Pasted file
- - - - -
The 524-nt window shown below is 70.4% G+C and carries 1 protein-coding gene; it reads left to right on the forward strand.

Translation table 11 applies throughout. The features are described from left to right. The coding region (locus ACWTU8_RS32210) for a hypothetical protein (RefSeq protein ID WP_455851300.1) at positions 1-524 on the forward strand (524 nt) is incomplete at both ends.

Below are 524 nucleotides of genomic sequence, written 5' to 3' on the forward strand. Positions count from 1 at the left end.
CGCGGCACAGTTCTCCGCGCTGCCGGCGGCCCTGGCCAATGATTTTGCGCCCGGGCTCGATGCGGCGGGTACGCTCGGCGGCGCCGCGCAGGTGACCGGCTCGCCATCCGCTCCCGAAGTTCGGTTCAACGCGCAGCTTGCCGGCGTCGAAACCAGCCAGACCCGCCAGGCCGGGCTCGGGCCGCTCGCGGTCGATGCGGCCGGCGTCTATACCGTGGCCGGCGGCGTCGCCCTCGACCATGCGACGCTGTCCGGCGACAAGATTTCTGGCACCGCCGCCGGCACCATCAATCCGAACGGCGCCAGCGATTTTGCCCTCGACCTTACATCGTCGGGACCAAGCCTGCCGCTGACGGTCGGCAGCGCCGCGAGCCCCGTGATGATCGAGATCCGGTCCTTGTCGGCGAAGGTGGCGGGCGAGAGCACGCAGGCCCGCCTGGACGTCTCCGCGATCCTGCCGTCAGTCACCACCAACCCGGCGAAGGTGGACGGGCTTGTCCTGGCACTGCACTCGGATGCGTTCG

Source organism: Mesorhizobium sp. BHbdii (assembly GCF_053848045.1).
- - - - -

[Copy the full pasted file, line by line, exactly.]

The 524-nt window shown below is 70.4% G+C and carries 1 protein-coding gene; it reads left to right on the forward strand.

Translation table 11 applies throughout. The features are described from left to right. The coding region (locus ACWTU8_RS32210) for a hypothetical protein (RefSeq protein ID WP_455851300.1) at positions 1-524 on the forward strand (524 nt) is incomplete at both ends.

Below are 524 nucleotides of genomic sequence, written 5' to 3' on the forward strand. Positions count from 1 at the left end.
CGCGGCACAGTTCTCCGCGCTGCCGGCGGCCCTGGCCAATGATTTTGCGCCCGGGCTCGATGCGGCGGGTACGCTCGGCGGCGCCGCGCAGGTGACCGGCTCGCCATCCGCTCCCGAAGTTCGGTTCAACGCGCAGCTTGCCGGCGTCGAAACCAGCCAGACCCGCCAGGCCGGGCTCGGGCCGCTCGCGGTCGATGCGGCCGGCGTCTATACCGTGGCCGGCGGCGTCGCCCTCGACCATGCGACGCTGTCCGGCGACAAGATTTCTGGCACCGCCGCCGGCACCATCAATCCGAACGGCGCCAGCGATTTTGCCCTCGACCTTACATCGTCGGGACCAAGCCTGCCGCTGACGGTCGGCAGCGCCGCGAGCCCCGTGATGATCGAGATCCGGTCCTTGTCGGCGAAGGTGGCGGGCGAGAGCACGCAGGCCCGCCTGGACGTCTCCGCGATCCTGCCGTCAGTCACCACCAACCCGGCGAAGGTGGACGGGCTTGTCCTGGCACTGCACTCGGATGCGTTCG

Source organism: Mesorhizobium sp. BHbdii (assembly GCF_053848045.1).